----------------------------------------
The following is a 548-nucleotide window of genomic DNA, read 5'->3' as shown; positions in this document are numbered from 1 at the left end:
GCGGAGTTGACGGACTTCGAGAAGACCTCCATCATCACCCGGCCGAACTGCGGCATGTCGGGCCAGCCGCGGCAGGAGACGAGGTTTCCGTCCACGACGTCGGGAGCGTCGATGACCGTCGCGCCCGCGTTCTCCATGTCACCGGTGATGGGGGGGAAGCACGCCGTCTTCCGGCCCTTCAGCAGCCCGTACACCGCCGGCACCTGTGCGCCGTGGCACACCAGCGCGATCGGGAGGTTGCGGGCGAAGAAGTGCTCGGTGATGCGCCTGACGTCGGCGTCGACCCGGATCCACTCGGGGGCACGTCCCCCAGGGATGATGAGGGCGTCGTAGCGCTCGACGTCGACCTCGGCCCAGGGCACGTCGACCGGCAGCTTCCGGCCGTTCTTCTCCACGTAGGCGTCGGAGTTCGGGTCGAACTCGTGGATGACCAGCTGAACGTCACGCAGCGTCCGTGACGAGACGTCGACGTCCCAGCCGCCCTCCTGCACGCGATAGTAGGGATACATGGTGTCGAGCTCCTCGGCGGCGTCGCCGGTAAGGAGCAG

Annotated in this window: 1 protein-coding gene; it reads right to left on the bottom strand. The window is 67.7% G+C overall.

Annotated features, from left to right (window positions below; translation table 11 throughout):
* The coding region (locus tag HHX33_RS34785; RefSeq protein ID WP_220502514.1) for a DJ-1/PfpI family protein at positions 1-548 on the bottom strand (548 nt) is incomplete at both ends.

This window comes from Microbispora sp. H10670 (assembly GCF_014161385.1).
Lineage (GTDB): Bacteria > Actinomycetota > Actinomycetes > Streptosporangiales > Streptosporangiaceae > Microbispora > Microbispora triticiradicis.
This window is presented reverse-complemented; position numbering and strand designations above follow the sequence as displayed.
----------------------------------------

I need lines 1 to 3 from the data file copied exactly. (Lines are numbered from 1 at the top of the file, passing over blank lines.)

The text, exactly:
The following is a 548-nucleotide window of genomic DNA, read 5'->3' as shown; positions in this document are numbered from 1 at the left end:
GCGGAGTTGACGGACTTCGAGAAGACCTCCATCATCACCCGGCCGAACTGCGGCATGTCGGGCCAGCCGCGGCAGGAGACGAGGTTTCCGTCCACGACGTCGGGAGCGTCGATGACCGTCGCGCCCGCGTTCTCCATGTCACCGGTGATGGGGGGGAAGCACGCCGTCTTCCGGCCCTTCAGCAGCCCGTACACCGCCGGCACCTGTGCGCCGTGGCACACCAGCGCGATCGGGAGGTTGCGGGCGAAGAAGTGCTCGGTGATGCGCCTGACGTCGGCGTCGACCCGGATCCACTCGGGGGCACGTCCCCCAGGGATGATGAGGGCGTCGTAGCGCTCGACGTCGACCTCGGCCCAGGGCACGTCGACCGGCAGCTTCCGGCCGTTCTTCTCCACGTAGGCGTCGGAGTTCGGGTCGAACTCGTGGATGACCAGCTGAACGTCACGCAGCGTCCGTGACGAGACGTCGACGTCCCAGCCGCCCTCCTGCACGCGATAGTAGGGATACATGGTGTCGAGCTCCTCGGCGGCGTCGCCGGTAAGGAGCAG

Annotated in this window: 1 protein-coding gene; it reads right to left on the bottom strand. The window is 67.7% G+C overall.